Kashee KaaL NaagiNee

by Dr. Mukul Acharya

Kashee KaaL NaagiNee
Year: 1957
Composer: Hridaynath Mangeshkar
Poet: B.R. (Bha Ra) Tambe

Doing a write up on Lata Mangeshkar is an almost absurd thought, a concept which is most difficult to visualize, let alone conceive. It may be a bit easier to write about individual singers and music directors in the Bollywood industry, but to write about this nightingale is like the thought of doing extreme sports- full of hazards.

To state a simile – I could possibly write about the individual characters from Mahabharata, like Yudhishtir, Arjun or even the great warrior Karna, but to attempt to write about the character of Lord Krishna is a task which no mere mortal can even dream of accomplishing. Lord Krishna is the soul of Mahabharata or rather, to put it more accurately, Lord Krishna is Mahabharata. Similarly, Lata Mangeshkar is the soul of Indian Music or to be more precise, Lata Mangeshkar is Indian music personified.

As the say in Marathi:

Kharaa lekhak each – Vyas,
Baaki sarvaannchaa Havyaas !

(There is only one genuine author in this world and that is Ved Vyas, who penned Mahabharata; All the other aspiring authors display their avidity, their greed/avariciousness).

To write about Lata Mangeshkar, who is Maa Saraswati reborn, is not feasible in this human form, to understand her singing and write about it simultaneously is beyond the limitations of the human mind!

To understand her music is a process akin to the state of meditation – the perfect communion with the present, by shedding away the intrusions of the past and avoiding gazing at the looming shadows of the future. In short, it is impossible to for the conscious mind to delve into the depths of Lata Mangeshkar’s singing without attaining the state of meditation. But then, there is a catch - when you are in a state of meditation, you cease to remain yourself, “You” has no separate existence, the logical and analytical ability of the being becomes silent. Then how does one contemplate writing about one’s experiences in this state of meditation?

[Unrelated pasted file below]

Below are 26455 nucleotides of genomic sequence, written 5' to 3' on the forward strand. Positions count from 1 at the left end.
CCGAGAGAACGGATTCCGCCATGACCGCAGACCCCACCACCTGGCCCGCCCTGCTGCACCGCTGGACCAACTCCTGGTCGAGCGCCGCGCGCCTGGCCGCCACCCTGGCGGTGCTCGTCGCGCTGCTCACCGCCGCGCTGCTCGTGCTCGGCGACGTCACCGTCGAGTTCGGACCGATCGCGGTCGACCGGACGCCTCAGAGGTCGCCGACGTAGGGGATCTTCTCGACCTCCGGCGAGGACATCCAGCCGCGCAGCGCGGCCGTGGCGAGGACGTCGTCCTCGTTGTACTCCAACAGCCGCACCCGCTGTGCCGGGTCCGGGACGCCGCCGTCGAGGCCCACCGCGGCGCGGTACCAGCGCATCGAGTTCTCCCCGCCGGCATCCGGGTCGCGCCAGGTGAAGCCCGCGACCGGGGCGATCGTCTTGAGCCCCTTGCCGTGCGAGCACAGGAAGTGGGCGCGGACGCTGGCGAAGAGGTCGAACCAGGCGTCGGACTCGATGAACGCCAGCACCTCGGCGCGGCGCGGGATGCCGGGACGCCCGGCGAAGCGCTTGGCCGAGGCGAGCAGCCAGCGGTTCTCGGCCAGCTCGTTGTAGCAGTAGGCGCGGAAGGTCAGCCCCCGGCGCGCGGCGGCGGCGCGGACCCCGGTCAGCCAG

What can I say about her singing, when the various Indian languages themselves have been vying with each other to be reborn out of the persona of this Saraswati Maa in the form of melodious verses, being bathed in the ethereal voice and in the euphonious and heavenly swara of this Gaan Apsara!

But as they say, “there is a charm about the forbidden that makes it unspeakably desirable”.Or, as Oscar Wilde said “I can resist anything except temptation”!

Hence, I, being a simple man who does give in to his temptations, as frequently as Oscar Wilde or Mark Twain did – if not more – I have decided to share with you, some of the jewels of Lataji’s scintillating musical career, which are like trailblazers in the world of Indian music, illuminating the path for other mortals to follow. Here is the first one.

Apparently, unconfirmed sources mention that the first Marathi song composed by Hridaynath for his Lata Didi was “ Kashee KaaL naagiNee”.

This is a phenomenal poetry with a very covert meaning and one of the best from the famous poet Bha Ra Tambe. To select such a difficult poem for a debut composition speaks volumes about the caliber and the talent of Balasaheb (as Hridaynath is fondly called). And Lata has done more than 100% justice to this song. This song is influenced by a combination of ragas, mainly loud hints of Malgunji and then traces of Gorakh Kalyan in the beginning of the stanza. The surprise element, which was to become a signature of Balasaheb’s songs, is the employment of the komal Rishabh in the sign line!

The high point of this song, the Tirtha Kshetra or the sanctum sanctorum for music worshippers is the 2nd line in the 3rd stanza. The lines are “Paapeen khilaley teera, virah haa, shastraavin vadhi” – its loose translation would mean that

“I, the sinner, am stuck on this side of the shore (of the river);
This tribulation of separation is like being slain without a weapon.”

The subtle pause in this stanza, which has been devised before the word ‘Shastra’ is absolutely mind-blowing. While listening to this line, one tends to wait with baited breath for that word to be sung so as to avoid missing the sam (the dominant beat in the taal) and even that nanosecond wait seems like an eternity, as if experiencing the agony of being almost being slain (without a weapon) when suddenly the heart starts to beat after a period of asystole! I can bet that no singer from the current lot can attempt to sing this line in one take!

About the author
Dr. Mukul Acharya

Dr. Mukul Acharya is a UK-based ENT Surrgeon, who is a keen enthusiast of Indian classical music and a talented musician himself.